Yet according to St. Joseph County Health Department records, the popular watering hole has been cited three times since 2010 for ice violations. In one case, inspectors found a mysterious liquid, "dripping into the customer ice bin.” Another citation identified old ice sitting at the bottom of the bar's hand washing sink.
Then there's the New China Family Restaurant on South Bend's south side where an ice dispenser dropped 63 coliform and three E. coli colonies into our ice cup.
Like CJ's Pub, the all-you-can-eat buffet is no stranger to health department inspectors with seven ice violations in the last five years alone. Among those citations, “loose algae, an unidentifiable blackened residue and old food debris,” which were all found littered along the restaurant's ice maker.
"I think disgusting is a good word. Everybody kind of knows what E. coli is and kind of knows where it comes from, so the fact that it’s there is kind of disgusting,” St. Joseph County Health Officer Dr. Thomas Felger said.
THE DOUBLE STANDARD:
Although the FDA does regulate and test commercial ice bagging facilities, not one government agency oversees the microbiology of ice served in restaurants, gas stations and bars.
"You would be looking at an incredible expense if this was suddenly added to the inspection list,” Dr. Felger mentioned.
Currently cash-strapped county health departments across Indiana and Michigan are not required to scientifically examine ice at area restaurants. Instead, inspectors perform visual assessments, but the issue remains, bacteria cannot be detected without microbiological testing.
"You’re not going to see anything. You might smell something, but as far as seeing it, these are microscopic, I mean these are tiny,” Dr. Felger added.
For example, nothing about the ice that poured out of New China Family Restaurant’s soda machine appeared questionable. That was until we placed a one milliliter sample under a scientific microscope and voila, E. coli could be found stirring like a school of fish in water.
"It’s an issue. It indicates that you have some kind of contamination. You want to know the source; you want to know where the contamination comes from,” Dr. Wong said.
Interestingly enough, while ice is essentially unregulated, its liquid state is heavily controlled. The EPA mandates all city water to contain zero total coliform or E. coli colonies at all times. In fact, if any of the three water filtration plants in South Bend detect just one E. coli colony, the city is legally required to issue a boil order for the 120,000 residents it serves. Don’t forget, the dirtiest ice we tested had E. coli more than 20 times this nation's boil order threshold.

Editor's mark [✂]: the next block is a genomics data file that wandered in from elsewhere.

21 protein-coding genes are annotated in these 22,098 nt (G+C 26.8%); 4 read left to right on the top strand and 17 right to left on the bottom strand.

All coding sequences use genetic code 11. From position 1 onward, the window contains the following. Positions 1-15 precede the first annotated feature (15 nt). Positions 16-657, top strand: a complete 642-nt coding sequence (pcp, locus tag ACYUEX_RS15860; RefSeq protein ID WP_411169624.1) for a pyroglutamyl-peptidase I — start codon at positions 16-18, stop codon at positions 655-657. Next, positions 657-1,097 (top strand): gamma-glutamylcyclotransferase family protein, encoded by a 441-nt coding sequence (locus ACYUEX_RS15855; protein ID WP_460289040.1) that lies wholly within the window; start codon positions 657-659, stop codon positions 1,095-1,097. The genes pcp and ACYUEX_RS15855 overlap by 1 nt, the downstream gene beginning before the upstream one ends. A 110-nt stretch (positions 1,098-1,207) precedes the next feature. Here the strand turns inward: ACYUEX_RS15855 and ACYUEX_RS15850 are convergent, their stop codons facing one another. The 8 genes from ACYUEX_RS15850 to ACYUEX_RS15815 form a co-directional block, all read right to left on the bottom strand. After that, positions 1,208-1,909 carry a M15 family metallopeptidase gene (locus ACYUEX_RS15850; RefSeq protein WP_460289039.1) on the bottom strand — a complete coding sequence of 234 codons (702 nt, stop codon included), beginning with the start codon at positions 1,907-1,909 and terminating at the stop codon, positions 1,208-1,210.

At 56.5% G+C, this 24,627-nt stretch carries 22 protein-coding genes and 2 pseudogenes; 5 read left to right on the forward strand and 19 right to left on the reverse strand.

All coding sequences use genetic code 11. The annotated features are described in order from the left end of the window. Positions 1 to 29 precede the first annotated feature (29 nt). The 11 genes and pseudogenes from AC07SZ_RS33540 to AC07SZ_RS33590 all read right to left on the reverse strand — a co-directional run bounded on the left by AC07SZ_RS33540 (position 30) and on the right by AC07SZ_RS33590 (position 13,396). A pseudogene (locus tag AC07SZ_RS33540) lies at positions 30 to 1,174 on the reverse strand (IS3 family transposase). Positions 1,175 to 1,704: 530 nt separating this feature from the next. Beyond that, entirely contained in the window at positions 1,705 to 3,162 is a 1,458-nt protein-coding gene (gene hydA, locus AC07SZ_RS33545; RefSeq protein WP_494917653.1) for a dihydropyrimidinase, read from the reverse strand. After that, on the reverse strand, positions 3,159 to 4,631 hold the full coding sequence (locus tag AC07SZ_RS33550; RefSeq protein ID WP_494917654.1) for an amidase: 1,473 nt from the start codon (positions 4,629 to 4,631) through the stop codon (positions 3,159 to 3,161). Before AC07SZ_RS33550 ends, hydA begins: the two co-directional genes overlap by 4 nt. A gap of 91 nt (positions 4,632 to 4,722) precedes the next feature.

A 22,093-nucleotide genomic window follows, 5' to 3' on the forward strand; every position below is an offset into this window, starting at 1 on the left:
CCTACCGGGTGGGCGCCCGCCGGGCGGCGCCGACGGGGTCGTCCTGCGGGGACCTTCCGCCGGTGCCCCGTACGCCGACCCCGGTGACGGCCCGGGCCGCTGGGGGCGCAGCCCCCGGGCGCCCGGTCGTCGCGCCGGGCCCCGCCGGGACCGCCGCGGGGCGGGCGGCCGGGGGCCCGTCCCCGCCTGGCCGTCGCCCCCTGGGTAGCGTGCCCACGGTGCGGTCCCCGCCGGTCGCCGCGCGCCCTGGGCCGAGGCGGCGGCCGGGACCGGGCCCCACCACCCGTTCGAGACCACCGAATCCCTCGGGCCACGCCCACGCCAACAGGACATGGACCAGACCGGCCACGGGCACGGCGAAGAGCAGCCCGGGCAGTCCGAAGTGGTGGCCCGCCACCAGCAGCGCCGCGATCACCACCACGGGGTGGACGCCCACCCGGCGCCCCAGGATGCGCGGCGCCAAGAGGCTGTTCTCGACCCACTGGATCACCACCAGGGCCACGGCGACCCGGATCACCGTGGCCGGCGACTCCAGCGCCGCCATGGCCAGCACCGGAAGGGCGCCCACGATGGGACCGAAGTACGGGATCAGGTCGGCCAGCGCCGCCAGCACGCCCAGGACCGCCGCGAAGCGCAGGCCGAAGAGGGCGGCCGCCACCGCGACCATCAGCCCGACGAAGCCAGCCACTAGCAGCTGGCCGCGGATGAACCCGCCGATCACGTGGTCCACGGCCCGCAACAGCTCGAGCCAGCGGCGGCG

"That not only tells me the ice is contaminated, but I also worry about the restaurant’s routine, its meat and its buns. It kind of initiates a lot of scary thoughts,” Dr. Wong added.
To take matters one step further, NewsCenter 16 retrieved toilet water from the men’s first floor restroom. Although our 100 ml sample did contain 87 coliform colonies, it detected no E. coli and was therefore cleaner than eight of the 18 restaurants we tested, that's 44-percent!
"Having seen the list, I might pick and choose where I go a little differently,” Dr. Felger said.
THE “YUCK” FACTOR:
According to the EPA, the likelihood of getting ill form the levels and forms of E. coli and coliform bacteria NewsCenter 16 found are minimal. However, children under the age of five, the elderly and people with weakened immune systems (i.e. people with long-term illnesses like cancer or AIDS) are more susceptible. All in all, health advocates say our findings serve more as a "yuck" factor than a true health risk for consumers.
"But it's the right of the consumer that when you walk into a restaurant, you pay for good and safe food that you want to enjoy. You don't want to go home and feel uncomfortable,” Dr. Wong concluded.
NewsCenter 16 made multiple phone calls to the Golden Dragon Buffet, Steak ‘n Shake corporate headquarters, the New China Buffet and the Asian Grill Buffet for comment. However as of Wednesday evening, not one facility has accepted our offer, which still stands.
In total, only four of the 18 restaurants we randomly tested had absolutely no trace of bacteria. That A-list includes Clementine's Too in St. Joseph, Long John Silver's in Niles, LaSalle Grill in downtown South Bend and Taco Bell on W. McKinley Ave. in Mishawaka.
HOW WE CONDUCTED THE TEST:
During each of our 18 restaurant and bar visits, NewsCenter 16 ordered a drink with a separate cup of ice or got ice from a hands-free ice machine. Making every effort not to touch the ice, lid and inside of the cup, NewsCenter 16 stored each sample in an individually sterilized cooler during transport. Once at Scientific Methods Inc., a state of Indiana and EPA-certified facility, hand sanitizer and latex gloves were worn while pouring each sample into a sterile 100 ml test kit.
Microbiologists then tested each sample for total coliform bacteria, E. coli, of which 14 restaurants testing positive. Using that data, NewsCenter 16 returned to the bars and restaurants in question. There we repeated our sampling and testing technique to ensure positive results were not a stand-alone incident. Our results present information about the ice each facility gave NewsCenter 16 on the day the sample was collected.
1.) For a full look at Scientific Methods Inc.’s findings, just click on the first link below.
2.) You can also view Berrien, Elkhart and St. Joseph County Health Department inspection reports for the seven restaurants in this story, via attachments 2-8 below.